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Voices: Deaf Culture, Identity, Language, and Arts|
Parents of deaf children felt that because their children did not sign, they—and their hearing families—were erased from this public discourse on deafness. One such letter included a picture of a deaf child, with an emphatic caption that reads, “I AM DEAF—BUT I LISTEN AND SPEAK. I DON’T USE SIGN. CHANGE YOUR EXHIBIT TO INCLUDE ME.” The concept of “inclusion” popped up again and again in the letters, a truncation of a hugely conflicted history of deaf education in the United States. This is often accompanied by an implied argument that “exclusion” is a form of treason. A large part of the emotional outcry had to do with the sense that a parent’s own deaf child (or oneself, in the case of a deaf adult) would be “left out” or excluded . . . a sort of nationwide shunning. The parent works so hard, these letters suggest, to “include” the deaf child in every way, and yet this child is left out of a national exhibition that is “funded by public monies.” This perceived oversight felt very personal to many letter writers. “[W]e have a fourteen year old son,” wrote one mother, “who was born with a profound loss and has been educated all his life with hearing kids. He has worked very very hard to accomplish this.”
Many of the letters, especially those from parents and oral school administrators, also stressed “choice.” One deaf adult wrote, “I am proud that my parents have chosen the oral communication mode for my upbringing.” This excerpt calls up a particular and persistent discourse, or narrative, about a “hearing impaired” child’s choices, ostensibly to live as either a member of the hearing world or of the Deaf world. An audiologist wrote in with thoughts on the matter: “Although ASL is one option for people who are deaf, there are other options in which children who are deaf learn to listen, talk, and communicate in the hearing world. . . . More than anything, it is critical to present the OPTIONS of deafness and the OPTIONS of the use of technology to provide hearing to deaf people” (emphasis in original). Again and again in the letters of protest, words like these were highlighted, underlined, or capitalized. This suggests not only extreme opposition but also extreme emotion, with a resulting and reiterated emphasis upon inclusion, with the hope that doing so will blend the deaf child into “mainstream” American life. “This is what makes our country so great,” one parent of a ten-year-old deaf son wrote, “that is, having choices!” What is left out of this love letter to the melting pot is that the deaf child rarely chooses.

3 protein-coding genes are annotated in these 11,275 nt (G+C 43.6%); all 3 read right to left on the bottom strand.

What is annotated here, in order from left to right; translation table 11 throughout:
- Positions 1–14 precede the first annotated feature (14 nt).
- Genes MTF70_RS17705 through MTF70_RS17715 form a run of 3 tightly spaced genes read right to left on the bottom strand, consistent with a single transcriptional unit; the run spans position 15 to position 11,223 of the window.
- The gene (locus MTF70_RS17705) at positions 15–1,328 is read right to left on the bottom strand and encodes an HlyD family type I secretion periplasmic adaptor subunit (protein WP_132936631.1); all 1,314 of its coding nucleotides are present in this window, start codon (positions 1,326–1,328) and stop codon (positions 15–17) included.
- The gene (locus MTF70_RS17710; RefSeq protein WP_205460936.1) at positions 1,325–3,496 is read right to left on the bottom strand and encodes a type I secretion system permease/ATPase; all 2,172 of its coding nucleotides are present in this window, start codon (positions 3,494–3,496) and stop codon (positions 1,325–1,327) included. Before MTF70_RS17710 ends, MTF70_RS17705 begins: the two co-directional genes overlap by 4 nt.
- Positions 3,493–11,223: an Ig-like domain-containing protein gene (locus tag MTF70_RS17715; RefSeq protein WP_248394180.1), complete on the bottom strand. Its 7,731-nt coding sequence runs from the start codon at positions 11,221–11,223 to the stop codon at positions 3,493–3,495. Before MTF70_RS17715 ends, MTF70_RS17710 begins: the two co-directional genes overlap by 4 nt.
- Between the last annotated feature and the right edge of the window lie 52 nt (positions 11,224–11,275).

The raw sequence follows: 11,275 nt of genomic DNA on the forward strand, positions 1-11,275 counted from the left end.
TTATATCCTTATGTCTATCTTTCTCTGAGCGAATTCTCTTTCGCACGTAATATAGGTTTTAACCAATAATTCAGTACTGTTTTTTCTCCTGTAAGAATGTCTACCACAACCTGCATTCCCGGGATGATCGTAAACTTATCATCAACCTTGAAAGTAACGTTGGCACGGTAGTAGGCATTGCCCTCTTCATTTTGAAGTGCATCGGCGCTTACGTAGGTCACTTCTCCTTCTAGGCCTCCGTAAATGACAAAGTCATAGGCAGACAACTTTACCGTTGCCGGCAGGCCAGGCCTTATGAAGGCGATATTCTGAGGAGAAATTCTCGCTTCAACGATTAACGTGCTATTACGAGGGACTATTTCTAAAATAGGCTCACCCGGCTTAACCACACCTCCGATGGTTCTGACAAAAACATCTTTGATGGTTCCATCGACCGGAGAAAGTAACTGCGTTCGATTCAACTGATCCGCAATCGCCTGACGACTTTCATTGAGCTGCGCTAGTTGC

What is also clear in these protest letters is that, due to stigmatizing social discourses about deafness, the use of ASL, a visual language, is rarely presented as a valid “option.” One parent of a profoundly deaf child wrote that “[a]fter . . . studying the manual method of helping [our daughter] with her deafness, it became obvious to me that there must be something better, something modern and more scientific. . . . The manual method . . . seemed primitive. It was born in the 18th century. It compared to my patients wearing wooden dentures.” Similarly, other writers also referenced notions of modernity and of technological progress in their case against “manualism.” To wit: “The Smithsonian was supposed to be up-to-date and modern. Hopefully, [“DEAF: A Community”] was simply a mistake, a case of being uninformed or misinformed.” By suggesting that sign language was a tool that people used until better technology came along, the Deaf community was portrayed as a retrogressive throwback that was out of synch with the progressive era and maintained a postwar sensibility toward science and medicine. A particularly 1950s’ understanding of culture as a set of tangible and visible features was also pervasive in these letters. “Frankly, I am tired of the so-called ‘deaf culture’ tearing parents of hearing-impaired and the hearing-impaired down for making it easier for their children to hear,” wrote one mother of a profoundly deaf son. “Show me their anthropological roots, relics . . . to prove that they have a ‘culture.’ How can the Smithsonian Institution recognize only one side of such a rapidly changing technological field with something so outdated?” Notions of the progressive era and of deafness (e.g., the common perception of Helen Keller) surfaced with surprising consistency.
A parent of a cochlear-implanted deaf child wrote, “Parents need to be given accurate information on all the available options and then be free to make their own decisions. . . . Technology is a miracle and a gift. . . . However, this is a two-sided issue that has created factions as divided and as militant as those in the abortion issue.” The analogy made between the exhibition and the
18. Letter to the Smithsonian, March 1996. Gallaudet University Archives.